Café Crem

Art, Music and Words around The Coffee Table

A town out of time – Portugal 4

The Old man and the Aviary 



We awoke to the sun dappling on the waters of the River Mira, and I got breakfast over with

uncharacteristically quickly so that we could get out and explore Odemira properly.


The path alongside the river where we had parked seemed to continue on for some distance,

and we chose to follow it, delighting in the beautiful wooden lantern posts and decking that provided

paths and seating along the way. Immediately, it was clear that this was a town the locals were

proud of. Where the path terminated, surrendering grudgingly to the ever-steepening bank, we

discovered what initially looked like a shrine of some sort, topped with a stone cross, but further investigation

proved that it had a twin on the opposite bank, and within its alcove a wooden windlass of sorts.


Attempting to decipher the information plaque nearby, it appears that it used to be a “self-help”

rope-pull ferry, from the sixteenth century. Inevitably superceded by the iron bridge above, it sits quietly

amidst the foliage, a gentle reminder of another time.


A wooden staircase took us up to a cobbled street, and two ladies sat chatting in communal garden area

wished us a cheerful “bom dia!” as we passed.  Our shopping list that morning was modest: postcards

and bread, but this was an old-fashioned village and such items are often tucked away in nooks and crannies.


We finally found the postcard shop, and the woman who owned it was so helpful, so pleasant, and all to

earn just 60 cents from us. The same occurred as we spent 70 cents on bread, a cheerful shop owner

explaining the choices with a smile. We wandered around looking for somewhere to sit to write the cards and

relax a while, and came across a small square. It was a wonder. Gently running water from cool pools

dotted around the place, old floks sat chatting , eating their lunch alfresco – and most amazing of all –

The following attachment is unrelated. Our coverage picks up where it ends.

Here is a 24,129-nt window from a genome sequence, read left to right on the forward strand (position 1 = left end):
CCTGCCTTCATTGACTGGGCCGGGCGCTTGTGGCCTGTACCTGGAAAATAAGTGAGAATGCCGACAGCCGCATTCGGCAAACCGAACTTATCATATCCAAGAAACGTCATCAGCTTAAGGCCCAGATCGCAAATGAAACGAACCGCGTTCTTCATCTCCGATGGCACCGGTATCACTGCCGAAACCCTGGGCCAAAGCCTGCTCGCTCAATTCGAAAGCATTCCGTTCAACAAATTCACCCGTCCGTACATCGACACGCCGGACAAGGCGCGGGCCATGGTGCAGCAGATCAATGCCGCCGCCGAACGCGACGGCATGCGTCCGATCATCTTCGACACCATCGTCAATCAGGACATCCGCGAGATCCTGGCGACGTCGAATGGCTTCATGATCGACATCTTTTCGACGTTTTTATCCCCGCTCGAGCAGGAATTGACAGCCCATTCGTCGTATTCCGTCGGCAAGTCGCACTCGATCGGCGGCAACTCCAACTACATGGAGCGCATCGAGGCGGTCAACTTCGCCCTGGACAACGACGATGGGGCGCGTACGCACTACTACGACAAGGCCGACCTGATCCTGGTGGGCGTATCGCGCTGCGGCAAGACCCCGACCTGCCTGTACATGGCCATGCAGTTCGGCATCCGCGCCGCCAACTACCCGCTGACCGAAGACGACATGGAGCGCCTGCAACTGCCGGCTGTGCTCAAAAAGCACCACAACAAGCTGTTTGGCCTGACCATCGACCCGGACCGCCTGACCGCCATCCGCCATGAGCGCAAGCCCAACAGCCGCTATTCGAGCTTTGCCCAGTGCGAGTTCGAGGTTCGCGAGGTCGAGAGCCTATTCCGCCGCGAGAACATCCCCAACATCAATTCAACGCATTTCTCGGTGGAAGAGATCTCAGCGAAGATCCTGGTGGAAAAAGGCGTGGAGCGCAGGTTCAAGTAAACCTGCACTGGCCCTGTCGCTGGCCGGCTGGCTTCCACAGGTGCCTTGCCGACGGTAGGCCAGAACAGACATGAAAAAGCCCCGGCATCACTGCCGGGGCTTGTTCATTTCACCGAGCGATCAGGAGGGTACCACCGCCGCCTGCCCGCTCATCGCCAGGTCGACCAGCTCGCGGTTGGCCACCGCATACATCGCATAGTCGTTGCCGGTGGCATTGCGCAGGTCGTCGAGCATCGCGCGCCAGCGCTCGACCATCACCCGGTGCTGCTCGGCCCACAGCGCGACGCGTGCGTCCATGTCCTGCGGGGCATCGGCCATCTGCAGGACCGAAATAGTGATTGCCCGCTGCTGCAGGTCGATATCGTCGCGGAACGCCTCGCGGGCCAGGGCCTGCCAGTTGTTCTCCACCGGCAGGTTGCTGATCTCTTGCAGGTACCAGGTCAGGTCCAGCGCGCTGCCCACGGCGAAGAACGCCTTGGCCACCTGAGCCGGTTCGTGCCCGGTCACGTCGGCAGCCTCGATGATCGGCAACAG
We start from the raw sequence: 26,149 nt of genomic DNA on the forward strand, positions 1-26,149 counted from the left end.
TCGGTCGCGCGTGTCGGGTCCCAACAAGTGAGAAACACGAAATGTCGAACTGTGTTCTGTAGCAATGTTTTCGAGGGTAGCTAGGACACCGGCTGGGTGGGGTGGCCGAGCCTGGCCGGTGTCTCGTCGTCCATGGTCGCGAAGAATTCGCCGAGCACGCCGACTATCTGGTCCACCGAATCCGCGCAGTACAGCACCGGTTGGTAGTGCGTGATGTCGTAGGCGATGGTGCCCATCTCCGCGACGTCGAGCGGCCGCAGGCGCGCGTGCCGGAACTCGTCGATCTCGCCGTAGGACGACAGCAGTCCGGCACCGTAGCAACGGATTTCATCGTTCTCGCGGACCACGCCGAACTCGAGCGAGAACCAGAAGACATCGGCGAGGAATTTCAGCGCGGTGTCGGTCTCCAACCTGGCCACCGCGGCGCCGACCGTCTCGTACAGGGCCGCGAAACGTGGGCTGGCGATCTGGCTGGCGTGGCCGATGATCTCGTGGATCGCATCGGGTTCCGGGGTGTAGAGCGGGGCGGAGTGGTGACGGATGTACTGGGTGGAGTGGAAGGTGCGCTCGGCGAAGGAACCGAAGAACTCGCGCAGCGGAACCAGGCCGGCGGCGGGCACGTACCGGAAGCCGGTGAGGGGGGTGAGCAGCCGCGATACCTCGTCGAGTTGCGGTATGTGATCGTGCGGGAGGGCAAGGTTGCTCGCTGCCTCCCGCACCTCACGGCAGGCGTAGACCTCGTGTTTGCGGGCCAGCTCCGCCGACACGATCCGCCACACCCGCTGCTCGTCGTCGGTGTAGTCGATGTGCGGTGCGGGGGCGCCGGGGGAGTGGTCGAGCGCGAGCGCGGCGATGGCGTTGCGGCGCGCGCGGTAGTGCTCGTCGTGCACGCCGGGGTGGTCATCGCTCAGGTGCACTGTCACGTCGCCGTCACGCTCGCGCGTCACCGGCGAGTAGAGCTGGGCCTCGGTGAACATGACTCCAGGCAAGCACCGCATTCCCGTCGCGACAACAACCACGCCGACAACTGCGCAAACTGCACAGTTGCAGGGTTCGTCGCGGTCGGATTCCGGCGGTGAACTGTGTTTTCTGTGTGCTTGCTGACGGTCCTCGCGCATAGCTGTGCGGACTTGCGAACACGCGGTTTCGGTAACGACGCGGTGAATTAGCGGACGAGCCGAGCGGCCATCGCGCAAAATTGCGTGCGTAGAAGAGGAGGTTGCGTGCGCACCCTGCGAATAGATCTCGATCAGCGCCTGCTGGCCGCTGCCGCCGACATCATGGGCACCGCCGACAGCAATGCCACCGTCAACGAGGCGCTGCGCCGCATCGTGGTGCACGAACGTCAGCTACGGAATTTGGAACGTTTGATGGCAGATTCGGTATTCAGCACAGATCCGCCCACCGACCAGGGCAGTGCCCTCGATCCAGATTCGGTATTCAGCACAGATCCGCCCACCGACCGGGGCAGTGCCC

an aviary, full of all manner of budgerigars, every colour of the rainbow.


At that moment, surveying the scene of happy people, of all ages, the calm, the sight of the birds, I felt like

we were witness to a little piece of heaven. I don’t know if the people of Odemira realise how lucky they are,

I suspect they do, but it did my heart good to see a place with such a healthy soul could still exist.


Odemira is almost certainly a town out of time, but what lessons it could teach its opposite numbers in the

UK, and elsewhere, where the heart is rotten and corrupt and colourful budgies are discarded in favour of

the technicolor sprawl of obscene graffitti.  Where old people don’t eat their lunch outside and chat with friends,

but cower indoors, cold and afraid.


Politicians should quit the glad-handing and gravy train sojourns to Brussels and the like,  living like pigs

 off the fat of the land and visit places like Odemira and see for themselves the simple truth:

 Respect your town and its people, and it will pay you back one hundred fold.


Iron age tree


Kev Moore 


June 10, 2008 - Posted by | Art, culture, life, travel, writing | , , ,


  1. Kev and miki, you’ll make me immigrate to Portugal!

    Comment by iondanu | June 11, 2008

  2. Haha, Danu! I guess we should be getting paid by the Portuguese tourist board for all this positive advertising!

    Currently on the coast again, enjoying blue seas, blue skies and sunshine, more travel reports on the way!

    Comment by kevmoore | June 12, 2008

  3. Hello Kev,

    I’m from Odemira, and I’m glad you liked to visit this modest little place. It’s a very peaceful place.

    Has a reminder, we have one of the most fantastic festivities from this region in 24th and 25th of April. Celebrating the fall of dictatorship in Portugal. It’s full of people from all around and a lot of good music fireworks and happy people.

    Comment by Ricardo Ramos | April 13, 2010

  4. Bom Dia, Ricardo! Yes, we liked Odemira very much, and I guess one day we’ll come in April to enjoy the festivities, as we plan to re-visit Portugal a lot. You may be interested to know that my partner Miki, a French artist, painted many scenes of Odemira on that trip, and one has been chosen for selection in the creation of a new calendar in Japan, so your ‘modest little place’ is traveling around the world!

    Comment by kevmoore | April 13, 2010

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